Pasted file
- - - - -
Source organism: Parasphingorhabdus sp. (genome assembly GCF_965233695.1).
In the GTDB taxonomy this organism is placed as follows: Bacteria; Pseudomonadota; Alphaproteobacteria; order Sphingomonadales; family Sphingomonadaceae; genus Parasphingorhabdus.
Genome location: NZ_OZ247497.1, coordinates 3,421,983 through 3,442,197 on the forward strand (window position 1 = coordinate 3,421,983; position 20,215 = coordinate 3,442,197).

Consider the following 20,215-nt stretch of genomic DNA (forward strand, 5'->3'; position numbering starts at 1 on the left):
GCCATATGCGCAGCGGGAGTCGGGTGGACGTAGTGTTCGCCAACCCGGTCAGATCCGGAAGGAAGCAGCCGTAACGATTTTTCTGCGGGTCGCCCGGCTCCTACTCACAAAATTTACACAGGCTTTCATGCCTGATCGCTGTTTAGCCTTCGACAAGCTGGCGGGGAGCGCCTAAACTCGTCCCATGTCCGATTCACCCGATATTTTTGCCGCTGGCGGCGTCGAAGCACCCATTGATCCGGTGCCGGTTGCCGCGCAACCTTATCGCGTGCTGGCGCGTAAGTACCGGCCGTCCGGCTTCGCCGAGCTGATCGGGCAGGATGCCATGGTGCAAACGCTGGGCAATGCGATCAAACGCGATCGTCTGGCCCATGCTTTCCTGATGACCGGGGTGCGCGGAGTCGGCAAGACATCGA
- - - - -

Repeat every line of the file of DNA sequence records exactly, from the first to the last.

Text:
Source organism: Parasphingorhabdus sp. (genome assembly GCF_965233695.1).
In the GTDB taxonomy this organism is placed as follows: Bacteria; Pseudomonadota; Alphaproteobacteria; order Sphingomonadales; family Sphingomonadaceae; genus Parasphingorhabdus.
Genome location: NZ_OZ247497.1, coordinates 3,421,983 through 3,442,197 on the forward strand (window position 1 = coordinate 3,421,983; position 20,215 = coordinate 3,442,197).

Consider the following 20,215-nt stretch of genomic DNA (forward strand, 5'->3'; position numbering starts at 1 on the left):
GCCATATGCGCAGCGGGAGTCGGGTGGACGTAGTGTTCGCCAACCCGGTCAGATCCGGAAGGAAGCAGCCGTAACGATTTTTCTGCGGGTCGCCCGGCTCCTACTCACAAAATTTACACAGGCTTTCATGCCTGATCGCTGTTTAGCCTTCGACAAGCTGGCGGGGAGCGCCTAAACTCGTCCCATGTCCGATTCACCCGATATTTTTGCCGCTGGCGGCGTCGAAGCACCCATTGATCCGGTGCCGGTTGCCGCGCAACCTTATCGCGTGCTGGCGCGTAAGTACCGGCCGTCCGGCTTCGCCGAGCTGATCGGGCAGGATGCCATGGTGCAAACGCTGGGCAATGCGATCAAACGCGATCGTCTGGCCCATGCTTTCCTGATGACCGGGGTGCGCGGAGTCGGCAAGACATCGA